We must build a healthy nation with the right capacity to meet the demands of the people, writes Joshua J. Omojuwa
Love it or hate it, Nigeria will form a new government in three days. Regardless of whether you voted or not, the government will be led by His Excellency, Bola Ahmed Tinubu. The sooner we accept these facts, the easier it will be to look at what lies ahead.
Acceptance here does not negate any expectations that some may have from the courts. However, just like the United States Government, which faced criticism from a usually loud minority due to its Secretary of State, Antony Blinken, calling the next president and President Biden’s decision to send a delegation to the inauguration, the rest of us understand that the business of government cannot stop.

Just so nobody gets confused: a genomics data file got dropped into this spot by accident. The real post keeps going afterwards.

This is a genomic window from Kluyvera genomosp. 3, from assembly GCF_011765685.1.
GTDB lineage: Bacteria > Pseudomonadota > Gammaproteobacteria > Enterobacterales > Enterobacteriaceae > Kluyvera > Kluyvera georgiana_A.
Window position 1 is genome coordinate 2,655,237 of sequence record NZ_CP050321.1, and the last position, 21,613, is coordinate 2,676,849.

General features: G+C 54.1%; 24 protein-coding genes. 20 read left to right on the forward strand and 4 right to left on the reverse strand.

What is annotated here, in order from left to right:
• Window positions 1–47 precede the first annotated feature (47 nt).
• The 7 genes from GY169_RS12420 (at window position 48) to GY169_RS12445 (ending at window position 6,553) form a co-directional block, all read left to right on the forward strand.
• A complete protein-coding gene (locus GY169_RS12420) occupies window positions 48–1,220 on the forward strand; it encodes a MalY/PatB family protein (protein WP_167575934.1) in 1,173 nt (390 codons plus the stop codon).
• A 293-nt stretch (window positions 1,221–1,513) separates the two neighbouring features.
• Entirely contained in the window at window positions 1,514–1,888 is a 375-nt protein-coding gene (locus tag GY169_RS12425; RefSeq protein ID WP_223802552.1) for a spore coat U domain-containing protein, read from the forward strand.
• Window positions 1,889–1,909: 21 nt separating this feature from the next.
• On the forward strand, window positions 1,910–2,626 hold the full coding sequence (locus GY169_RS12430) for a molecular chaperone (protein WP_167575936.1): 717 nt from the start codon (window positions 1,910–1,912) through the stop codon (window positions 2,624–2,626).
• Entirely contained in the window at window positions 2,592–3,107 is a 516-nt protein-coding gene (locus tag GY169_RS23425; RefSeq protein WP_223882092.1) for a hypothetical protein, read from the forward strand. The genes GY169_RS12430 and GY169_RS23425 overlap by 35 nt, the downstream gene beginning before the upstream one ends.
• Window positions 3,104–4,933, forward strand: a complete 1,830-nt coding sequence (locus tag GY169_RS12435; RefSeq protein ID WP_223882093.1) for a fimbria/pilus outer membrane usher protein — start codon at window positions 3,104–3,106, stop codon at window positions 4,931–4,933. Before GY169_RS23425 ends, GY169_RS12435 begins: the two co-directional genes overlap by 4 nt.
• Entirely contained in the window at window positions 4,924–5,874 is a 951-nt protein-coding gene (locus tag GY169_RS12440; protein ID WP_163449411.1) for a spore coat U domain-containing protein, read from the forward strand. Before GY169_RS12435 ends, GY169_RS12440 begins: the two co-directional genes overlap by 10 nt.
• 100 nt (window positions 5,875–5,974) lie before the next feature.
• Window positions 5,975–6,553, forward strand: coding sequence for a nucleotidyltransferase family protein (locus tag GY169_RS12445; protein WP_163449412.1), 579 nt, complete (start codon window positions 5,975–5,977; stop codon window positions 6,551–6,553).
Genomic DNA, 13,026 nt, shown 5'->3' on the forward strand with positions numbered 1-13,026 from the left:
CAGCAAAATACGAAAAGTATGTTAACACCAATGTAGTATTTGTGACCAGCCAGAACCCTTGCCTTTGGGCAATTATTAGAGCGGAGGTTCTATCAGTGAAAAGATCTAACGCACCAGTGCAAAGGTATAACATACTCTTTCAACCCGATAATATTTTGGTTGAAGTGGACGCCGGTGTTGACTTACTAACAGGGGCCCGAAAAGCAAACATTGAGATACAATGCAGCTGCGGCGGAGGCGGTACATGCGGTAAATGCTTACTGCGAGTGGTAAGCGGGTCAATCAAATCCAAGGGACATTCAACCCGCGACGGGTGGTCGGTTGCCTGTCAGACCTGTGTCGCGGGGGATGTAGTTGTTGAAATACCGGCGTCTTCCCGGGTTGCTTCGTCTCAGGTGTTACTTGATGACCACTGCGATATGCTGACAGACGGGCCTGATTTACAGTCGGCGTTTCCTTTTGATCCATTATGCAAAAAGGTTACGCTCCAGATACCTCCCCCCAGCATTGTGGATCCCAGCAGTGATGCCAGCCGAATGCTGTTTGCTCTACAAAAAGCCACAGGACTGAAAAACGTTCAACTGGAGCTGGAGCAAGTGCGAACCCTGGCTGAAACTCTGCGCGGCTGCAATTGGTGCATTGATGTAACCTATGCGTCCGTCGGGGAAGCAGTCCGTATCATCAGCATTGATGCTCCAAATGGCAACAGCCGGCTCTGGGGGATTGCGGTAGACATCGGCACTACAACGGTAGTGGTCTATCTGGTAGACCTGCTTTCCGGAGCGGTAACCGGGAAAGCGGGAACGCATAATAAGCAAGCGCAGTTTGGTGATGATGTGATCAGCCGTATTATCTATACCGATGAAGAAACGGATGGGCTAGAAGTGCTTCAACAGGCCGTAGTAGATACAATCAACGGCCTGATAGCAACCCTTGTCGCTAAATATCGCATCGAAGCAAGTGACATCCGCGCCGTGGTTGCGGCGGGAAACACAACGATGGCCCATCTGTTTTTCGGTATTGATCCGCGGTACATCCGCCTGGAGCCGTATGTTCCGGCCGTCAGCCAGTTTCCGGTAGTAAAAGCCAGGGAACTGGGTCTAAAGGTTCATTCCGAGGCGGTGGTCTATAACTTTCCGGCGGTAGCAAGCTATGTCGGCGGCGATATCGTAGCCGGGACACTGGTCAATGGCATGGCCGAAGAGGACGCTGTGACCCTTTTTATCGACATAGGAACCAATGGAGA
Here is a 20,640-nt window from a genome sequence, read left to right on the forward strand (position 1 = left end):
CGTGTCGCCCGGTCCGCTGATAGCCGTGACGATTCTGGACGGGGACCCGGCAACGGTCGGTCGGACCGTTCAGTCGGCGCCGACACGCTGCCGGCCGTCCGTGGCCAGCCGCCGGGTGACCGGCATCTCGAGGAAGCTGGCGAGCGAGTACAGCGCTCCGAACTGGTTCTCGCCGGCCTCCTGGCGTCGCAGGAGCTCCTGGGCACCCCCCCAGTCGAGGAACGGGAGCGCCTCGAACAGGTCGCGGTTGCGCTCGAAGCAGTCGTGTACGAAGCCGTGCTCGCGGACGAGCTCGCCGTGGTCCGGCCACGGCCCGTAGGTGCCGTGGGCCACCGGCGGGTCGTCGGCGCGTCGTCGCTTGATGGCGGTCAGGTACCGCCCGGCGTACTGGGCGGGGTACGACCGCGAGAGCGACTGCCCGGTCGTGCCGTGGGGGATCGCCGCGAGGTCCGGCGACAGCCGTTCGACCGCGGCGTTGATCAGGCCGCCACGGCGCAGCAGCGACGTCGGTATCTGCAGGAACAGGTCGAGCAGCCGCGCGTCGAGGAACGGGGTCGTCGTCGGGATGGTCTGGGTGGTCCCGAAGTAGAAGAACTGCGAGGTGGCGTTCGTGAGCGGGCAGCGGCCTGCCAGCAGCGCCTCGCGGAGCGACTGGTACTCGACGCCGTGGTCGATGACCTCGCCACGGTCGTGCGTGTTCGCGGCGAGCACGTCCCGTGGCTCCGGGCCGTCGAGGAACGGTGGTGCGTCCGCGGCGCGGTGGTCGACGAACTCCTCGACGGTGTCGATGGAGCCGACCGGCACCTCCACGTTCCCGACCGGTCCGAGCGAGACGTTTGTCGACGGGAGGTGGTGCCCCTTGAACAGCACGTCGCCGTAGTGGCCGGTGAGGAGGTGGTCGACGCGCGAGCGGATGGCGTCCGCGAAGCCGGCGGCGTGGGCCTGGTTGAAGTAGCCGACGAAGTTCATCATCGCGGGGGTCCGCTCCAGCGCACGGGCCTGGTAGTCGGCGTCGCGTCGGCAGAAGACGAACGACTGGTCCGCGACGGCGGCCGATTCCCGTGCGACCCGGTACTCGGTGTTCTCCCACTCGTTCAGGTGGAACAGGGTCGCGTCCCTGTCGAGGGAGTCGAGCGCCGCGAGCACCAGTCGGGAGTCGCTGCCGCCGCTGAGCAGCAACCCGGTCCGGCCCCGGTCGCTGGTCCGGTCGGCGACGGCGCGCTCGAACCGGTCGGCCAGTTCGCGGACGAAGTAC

In that sense, we must consider what urgent and important matters the next government needs to address and prioritize alongside its own agenda. It is difficult to look beyond the fuel subsidy issue as the most pressing matter of national importance. The fuel subsidy policy, whether removed or retained, will have a multidimensional effect on almost every other important issue. While it would have an unprecedented impact on the economy either way, the political cost of its removal has been the most inhibitive factor for decision-makers for many decades. However, there finally seems to be a consensus on its removal. Whether the incoming government has the political will and capability to manage the political outcomes is one we’d have to wait to see.